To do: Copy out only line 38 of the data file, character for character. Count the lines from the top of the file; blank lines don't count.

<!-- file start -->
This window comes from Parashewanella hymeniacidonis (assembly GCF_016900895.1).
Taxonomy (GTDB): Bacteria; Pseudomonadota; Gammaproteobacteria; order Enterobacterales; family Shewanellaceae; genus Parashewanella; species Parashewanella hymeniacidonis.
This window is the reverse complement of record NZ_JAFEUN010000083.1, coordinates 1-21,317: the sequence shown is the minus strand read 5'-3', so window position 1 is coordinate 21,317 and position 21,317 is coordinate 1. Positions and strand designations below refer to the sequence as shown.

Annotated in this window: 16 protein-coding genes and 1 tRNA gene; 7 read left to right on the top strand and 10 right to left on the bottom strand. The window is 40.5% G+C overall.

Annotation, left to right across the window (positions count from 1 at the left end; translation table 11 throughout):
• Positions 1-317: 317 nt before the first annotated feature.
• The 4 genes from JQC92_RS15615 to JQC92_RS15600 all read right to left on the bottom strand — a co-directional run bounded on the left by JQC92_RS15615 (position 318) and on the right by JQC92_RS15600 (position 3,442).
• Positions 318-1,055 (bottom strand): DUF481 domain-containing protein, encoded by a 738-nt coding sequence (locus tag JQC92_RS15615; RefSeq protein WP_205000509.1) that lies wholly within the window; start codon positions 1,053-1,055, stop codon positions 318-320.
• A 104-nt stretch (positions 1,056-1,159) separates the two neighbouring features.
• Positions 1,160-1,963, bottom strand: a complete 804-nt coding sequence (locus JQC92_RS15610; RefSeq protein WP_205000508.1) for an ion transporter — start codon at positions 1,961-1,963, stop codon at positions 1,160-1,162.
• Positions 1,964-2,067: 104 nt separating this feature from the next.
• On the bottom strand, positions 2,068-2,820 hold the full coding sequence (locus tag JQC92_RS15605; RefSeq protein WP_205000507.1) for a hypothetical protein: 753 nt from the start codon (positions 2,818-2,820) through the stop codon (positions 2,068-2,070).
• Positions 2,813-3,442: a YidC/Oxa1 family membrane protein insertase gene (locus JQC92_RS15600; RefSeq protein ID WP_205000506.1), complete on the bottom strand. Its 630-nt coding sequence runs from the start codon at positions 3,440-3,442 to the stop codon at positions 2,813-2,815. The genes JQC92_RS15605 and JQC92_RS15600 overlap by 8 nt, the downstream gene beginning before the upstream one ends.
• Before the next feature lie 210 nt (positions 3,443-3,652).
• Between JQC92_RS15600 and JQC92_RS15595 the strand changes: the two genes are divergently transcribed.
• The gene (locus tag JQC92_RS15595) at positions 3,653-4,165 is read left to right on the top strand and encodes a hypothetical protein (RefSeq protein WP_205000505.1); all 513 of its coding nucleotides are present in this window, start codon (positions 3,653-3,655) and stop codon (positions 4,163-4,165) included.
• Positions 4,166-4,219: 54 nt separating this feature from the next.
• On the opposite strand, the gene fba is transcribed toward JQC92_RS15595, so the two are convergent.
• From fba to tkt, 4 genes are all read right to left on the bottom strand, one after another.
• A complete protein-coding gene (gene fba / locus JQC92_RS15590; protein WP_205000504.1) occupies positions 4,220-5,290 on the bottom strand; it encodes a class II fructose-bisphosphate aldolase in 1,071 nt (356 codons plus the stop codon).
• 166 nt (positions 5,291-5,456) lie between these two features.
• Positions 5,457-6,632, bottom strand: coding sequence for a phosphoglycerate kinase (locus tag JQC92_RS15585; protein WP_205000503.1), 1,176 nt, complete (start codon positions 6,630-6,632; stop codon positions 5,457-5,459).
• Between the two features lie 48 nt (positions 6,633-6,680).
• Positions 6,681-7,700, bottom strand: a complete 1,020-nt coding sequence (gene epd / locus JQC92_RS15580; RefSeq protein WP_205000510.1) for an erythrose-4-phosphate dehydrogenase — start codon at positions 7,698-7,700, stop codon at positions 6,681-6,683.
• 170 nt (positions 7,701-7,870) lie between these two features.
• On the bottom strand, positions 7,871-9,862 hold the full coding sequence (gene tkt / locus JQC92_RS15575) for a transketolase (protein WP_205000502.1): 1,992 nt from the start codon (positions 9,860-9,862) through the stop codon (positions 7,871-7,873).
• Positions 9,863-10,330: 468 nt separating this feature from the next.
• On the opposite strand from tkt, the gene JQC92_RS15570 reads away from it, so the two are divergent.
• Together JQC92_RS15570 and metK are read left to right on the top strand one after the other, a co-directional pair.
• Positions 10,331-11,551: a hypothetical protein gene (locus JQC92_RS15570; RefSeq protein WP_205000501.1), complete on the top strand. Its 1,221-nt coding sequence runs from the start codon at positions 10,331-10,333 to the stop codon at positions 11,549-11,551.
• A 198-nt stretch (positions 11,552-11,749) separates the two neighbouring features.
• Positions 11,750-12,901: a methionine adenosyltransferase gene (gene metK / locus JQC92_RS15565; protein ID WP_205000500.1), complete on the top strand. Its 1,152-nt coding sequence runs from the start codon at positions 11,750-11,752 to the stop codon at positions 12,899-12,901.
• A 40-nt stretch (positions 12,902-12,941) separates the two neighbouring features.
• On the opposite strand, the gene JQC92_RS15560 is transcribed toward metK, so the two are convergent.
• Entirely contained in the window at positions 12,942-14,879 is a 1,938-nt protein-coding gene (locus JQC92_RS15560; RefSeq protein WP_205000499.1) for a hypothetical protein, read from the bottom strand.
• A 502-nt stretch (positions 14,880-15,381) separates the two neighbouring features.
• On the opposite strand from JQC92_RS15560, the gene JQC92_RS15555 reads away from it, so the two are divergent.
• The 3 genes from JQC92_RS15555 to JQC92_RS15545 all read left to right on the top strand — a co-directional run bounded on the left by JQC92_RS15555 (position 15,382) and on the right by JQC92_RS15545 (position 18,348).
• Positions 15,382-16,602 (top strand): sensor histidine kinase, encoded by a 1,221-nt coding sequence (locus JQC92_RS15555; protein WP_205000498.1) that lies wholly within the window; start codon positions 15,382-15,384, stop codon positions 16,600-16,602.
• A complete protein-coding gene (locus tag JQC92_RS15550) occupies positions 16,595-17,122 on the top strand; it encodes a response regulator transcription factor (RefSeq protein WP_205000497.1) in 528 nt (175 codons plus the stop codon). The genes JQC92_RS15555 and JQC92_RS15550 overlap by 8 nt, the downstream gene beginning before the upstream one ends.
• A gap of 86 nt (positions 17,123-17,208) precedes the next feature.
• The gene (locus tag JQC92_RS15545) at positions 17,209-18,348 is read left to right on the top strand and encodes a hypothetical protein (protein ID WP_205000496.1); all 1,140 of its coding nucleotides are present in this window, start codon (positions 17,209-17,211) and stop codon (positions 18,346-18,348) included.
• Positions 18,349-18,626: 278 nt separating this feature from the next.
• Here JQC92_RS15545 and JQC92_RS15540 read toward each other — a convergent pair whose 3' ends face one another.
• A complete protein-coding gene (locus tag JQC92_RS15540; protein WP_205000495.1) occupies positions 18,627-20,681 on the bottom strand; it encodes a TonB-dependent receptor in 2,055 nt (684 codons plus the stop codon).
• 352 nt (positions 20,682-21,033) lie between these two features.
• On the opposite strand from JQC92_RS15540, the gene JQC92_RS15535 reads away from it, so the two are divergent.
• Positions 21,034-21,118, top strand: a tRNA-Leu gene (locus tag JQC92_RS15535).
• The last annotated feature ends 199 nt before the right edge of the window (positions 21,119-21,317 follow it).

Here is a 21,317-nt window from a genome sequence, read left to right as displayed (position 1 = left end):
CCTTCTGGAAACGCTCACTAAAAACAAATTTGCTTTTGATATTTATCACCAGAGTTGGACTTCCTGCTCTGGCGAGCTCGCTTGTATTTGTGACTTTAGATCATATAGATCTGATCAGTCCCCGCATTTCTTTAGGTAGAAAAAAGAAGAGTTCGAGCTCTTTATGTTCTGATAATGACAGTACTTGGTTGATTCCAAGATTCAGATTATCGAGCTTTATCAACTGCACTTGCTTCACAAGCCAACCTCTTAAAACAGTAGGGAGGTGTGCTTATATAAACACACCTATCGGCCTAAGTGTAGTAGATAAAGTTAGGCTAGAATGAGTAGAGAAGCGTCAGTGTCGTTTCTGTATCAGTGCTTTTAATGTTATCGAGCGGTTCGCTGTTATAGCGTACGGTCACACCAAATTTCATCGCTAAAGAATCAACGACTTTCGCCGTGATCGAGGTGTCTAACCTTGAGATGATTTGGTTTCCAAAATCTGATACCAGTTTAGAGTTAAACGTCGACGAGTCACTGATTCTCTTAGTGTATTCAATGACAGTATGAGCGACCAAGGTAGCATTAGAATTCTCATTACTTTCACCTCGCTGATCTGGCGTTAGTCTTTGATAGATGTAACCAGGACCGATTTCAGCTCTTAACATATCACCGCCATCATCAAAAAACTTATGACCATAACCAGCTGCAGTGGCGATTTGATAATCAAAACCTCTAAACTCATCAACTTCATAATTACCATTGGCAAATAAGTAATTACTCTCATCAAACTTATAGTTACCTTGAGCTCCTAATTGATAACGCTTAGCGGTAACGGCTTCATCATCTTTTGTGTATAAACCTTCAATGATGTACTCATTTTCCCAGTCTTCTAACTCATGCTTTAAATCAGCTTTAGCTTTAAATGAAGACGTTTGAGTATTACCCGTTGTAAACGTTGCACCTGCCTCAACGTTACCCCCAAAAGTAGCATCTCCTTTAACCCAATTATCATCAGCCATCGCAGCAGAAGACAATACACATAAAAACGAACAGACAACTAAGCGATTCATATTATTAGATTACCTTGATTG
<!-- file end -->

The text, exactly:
• The 3 genes from JQC92_RS15555 to JQC92_RS15545 all read left to right on the top strand — a co-directional run bounded on the left by JQC92_RS15555 (position 15,382) and on the right by JQC92_RS15545 (position 18,348).